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ATLANTIC CITY-Trump Entertainment Resorts Inc.’s Atlantic City portfolio, which has faced difficulties in the past, might find its burdens easing as the company refinances the first-lien debt on its properties here with a $493.25-million credit facility courtesy of Plano, TX-based Beal Bank Nevada. The new loan carries an interest rate of Libor plus 3.2% and has a five-year maturity period.

According to John Burke, EVP, corporate treasurer and interim CFO of Trump Entertainment, the organization previously had a $200-million revolving loan and $300 million in term loans. “We were considering amendments to the loans and had an opportunity to refinance, so we took the opportunity to refinance the loan in its entirety,” Burke tells GlobeSt.com.

By refinancing, the maturity date of the loan has been moved back to 2012 from the original 2010, giving the company some breathing room. In addition, requirements to maintain certain leverage, first lien leverage and interest coverage ratios have been removed. “That takes any uncertainty out of us having those funds available,” Burke reports.

Trump Entertainment’s Atlantic City properties have endured a number of difficulties over the years, including a Chapter 11 filing in 2004. The company’s filing listed $1.3 billion in debt and $1.5 billion in assets at the time. Trump Atlantic City also appeared in bankruptcy court in 1992.

To help drive revenues, Trump Entertainment announced a plan to overhaul its three Atlantic City properties, the Trump Taj Mahal, which opened in 1990, Trump Plaza, which debuted in 1984 and Trump Marina, which was completed in 1985. The company announced a plan to renovate all three properties in 2005 at a cost of $110 million.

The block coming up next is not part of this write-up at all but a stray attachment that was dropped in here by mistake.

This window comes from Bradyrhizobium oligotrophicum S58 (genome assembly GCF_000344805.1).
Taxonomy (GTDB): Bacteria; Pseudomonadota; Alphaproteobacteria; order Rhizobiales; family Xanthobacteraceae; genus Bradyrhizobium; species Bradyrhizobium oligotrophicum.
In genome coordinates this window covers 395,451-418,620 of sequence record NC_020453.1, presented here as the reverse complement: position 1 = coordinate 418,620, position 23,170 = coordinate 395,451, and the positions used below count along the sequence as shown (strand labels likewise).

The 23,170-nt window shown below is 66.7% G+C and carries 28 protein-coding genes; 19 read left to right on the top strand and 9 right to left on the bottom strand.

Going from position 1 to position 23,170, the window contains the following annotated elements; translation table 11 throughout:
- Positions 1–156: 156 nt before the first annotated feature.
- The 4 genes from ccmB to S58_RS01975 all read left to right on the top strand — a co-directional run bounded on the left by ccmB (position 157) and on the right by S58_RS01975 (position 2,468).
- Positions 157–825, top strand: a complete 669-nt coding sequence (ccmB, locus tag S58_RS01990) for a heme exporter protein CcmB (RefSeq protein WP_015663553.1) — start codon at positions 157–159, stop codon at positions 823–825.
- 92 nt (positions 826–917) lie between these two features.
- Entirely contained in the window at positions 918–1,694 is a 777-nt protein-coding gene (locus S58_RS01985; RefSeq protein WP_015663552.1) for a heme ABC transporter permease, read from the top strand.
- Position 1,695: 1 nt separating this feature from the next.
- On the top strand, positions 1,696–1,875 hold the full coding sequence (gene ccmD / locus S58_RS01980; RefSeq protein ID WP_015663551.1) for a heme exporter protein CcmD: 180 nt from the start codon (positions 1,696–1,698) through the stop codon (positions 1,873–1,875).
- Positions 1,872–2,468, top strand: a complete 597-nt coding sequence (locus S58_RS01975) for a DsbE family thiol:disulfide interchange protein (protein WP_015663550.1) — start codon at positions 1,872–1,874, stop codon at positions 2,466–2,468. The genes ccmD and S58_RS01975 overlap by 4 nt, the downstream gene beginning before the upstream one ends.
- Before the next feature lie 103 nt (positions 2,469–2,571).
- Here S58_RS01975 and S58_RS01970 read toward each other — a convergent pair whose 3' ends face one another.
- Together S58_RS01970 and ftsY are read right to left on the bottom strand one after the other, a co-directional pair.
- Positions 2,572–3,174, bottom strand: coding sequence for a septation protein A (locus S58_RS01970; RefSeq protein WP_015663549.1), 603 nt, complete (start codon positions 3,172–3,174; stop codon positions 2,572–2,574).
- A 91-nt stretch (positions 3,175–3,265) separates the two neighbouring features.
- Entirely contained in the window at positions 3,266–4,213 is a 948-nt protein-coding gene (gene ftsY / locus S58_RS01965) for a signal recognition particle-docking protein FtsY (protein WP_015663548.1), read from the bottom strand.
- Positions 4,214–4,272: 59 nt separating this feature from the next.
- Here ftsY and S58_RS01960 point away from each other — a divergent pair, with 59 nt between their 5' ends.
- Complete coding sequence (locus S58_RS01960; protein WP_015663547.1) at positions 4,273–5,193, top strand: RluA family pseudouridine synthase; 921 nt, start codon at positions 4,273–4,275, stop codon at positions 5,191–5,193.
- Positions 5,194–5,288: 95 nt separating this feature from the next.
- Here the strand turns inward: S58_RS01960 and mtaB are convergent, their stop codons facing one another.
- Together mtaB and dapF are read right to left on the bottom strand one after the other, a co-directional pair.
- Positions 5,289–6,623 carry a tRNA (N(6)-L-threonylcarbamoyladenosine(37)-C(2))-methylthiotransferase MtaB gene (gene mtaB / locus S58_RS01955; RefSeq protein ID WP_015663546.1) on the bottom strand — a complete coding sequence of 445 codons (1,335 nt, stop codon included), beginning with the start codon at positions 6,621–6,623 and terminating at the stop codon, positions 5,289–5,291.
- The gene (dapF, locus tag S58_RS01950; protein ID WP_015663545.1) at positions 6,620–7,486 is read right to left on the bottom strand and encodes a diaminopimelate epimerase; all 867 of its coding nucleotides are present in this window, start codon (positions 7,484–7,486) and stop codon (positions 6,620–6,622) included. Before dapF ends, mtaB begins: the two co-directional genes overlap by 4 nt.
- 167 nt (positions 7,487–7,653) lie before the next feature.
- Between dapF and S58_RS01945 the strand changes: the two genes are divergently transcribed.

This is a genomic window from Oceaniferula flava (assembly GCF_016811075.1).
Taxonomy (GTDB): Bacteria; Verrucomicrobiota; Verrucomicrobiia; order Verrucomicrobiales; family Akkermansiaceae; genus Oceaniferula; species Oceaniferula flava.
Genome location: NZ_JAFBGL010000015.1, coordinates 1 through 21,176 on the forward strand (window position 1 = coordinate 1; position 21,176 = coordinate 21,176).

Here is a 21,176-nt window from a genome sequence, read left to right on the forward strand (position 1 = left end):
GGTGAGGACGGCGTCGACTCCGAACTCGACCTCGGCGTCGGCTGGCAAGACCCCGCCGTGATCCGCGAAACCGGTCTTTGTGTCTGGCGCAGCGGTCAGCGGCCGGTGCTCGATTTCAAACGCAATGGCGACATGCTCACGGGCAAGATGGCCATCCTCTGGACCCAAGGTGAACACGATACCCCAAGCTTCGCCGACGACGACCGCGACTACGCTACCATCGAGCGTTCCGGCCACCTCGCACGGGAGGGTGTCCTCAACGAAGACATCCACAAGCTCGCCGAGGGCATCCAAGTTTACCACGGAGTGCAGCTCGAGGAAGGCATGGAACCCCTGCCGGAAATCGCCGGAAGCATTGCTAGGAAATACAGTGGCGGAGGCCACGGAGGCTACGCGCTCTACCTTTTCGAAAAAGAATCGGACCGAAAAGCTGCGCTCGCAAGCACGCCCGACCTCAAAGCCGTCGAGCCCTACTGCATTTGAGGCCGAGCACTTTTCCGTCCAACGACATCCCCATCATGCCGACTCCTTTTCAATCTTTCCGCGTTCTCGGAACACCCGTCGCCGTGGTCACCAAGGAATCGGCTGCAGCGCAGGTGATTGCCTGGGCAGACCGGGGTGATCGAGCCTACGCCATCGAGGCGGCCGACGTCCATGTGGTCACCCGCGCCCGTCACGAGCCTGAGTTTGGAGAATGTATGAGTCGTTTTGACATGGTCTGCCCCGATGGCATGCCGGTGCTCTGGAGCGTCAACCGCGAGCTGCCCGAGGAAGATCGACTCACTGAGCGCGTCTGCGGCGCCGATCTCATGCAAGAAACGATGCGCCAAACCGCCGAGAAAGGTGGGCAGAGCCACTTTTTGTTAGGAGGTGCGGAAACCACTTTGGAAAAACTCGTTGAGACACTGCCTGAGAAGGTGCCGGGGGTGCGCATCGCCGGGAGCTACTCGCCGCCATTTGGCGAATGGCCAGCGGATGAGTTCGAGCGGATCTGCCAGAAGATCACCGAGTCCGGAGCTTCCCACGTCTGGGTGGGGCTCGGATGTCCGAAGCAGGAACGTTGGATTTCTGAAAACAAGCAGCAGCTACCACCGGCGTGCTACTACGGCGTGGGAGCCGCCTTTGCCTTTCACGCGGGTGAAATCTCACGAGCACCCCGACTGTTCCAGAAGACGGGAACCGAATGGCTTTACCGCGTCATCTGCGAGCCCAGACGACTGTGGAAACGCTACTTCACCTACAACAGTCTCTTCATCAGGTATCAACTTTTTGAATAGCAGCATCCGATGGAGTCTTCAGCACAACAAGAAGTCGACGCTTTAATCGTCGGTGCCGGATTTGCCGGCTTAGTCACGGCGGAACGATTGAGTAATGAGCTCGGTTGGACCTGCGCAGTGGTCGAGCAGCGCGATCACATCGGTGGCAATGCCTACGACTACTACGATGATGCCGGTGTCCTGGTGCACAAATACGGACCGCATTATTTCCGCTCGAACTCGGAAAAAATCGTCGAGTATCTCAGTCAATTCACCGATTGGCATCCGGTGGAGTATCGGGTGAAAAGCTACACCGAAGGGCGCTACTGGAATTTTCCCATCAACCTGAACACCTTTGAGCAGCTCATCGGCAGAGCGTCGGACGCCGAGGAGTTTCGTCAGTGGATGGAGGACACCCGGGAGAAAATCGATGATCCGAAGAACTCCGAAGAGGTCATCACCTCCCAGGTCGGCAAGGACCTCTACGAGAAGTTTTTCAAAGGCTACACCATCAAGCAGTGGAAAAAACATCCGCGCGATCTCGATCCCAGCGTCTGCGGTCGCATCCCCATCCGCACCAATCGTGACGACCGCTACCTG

In 2006, the company unveiled plans for a $250-million, 800-room addition to the Trump Taj Mahal. Work on the addition began in August 2006 with completion slated for summer 2008. According to Burke, some of the refinancing money will go toward the Taj Mahal expansion.

The company hit another bump in the road in July 2007, when plans to sell the three casino resorts were scrapped after Trump Entertainment failed to reach an agreement with prospective buyers. In its third quarter 2007 report, the company posted a loss of $7.3 million in net revenues compared with the same period in 2006.

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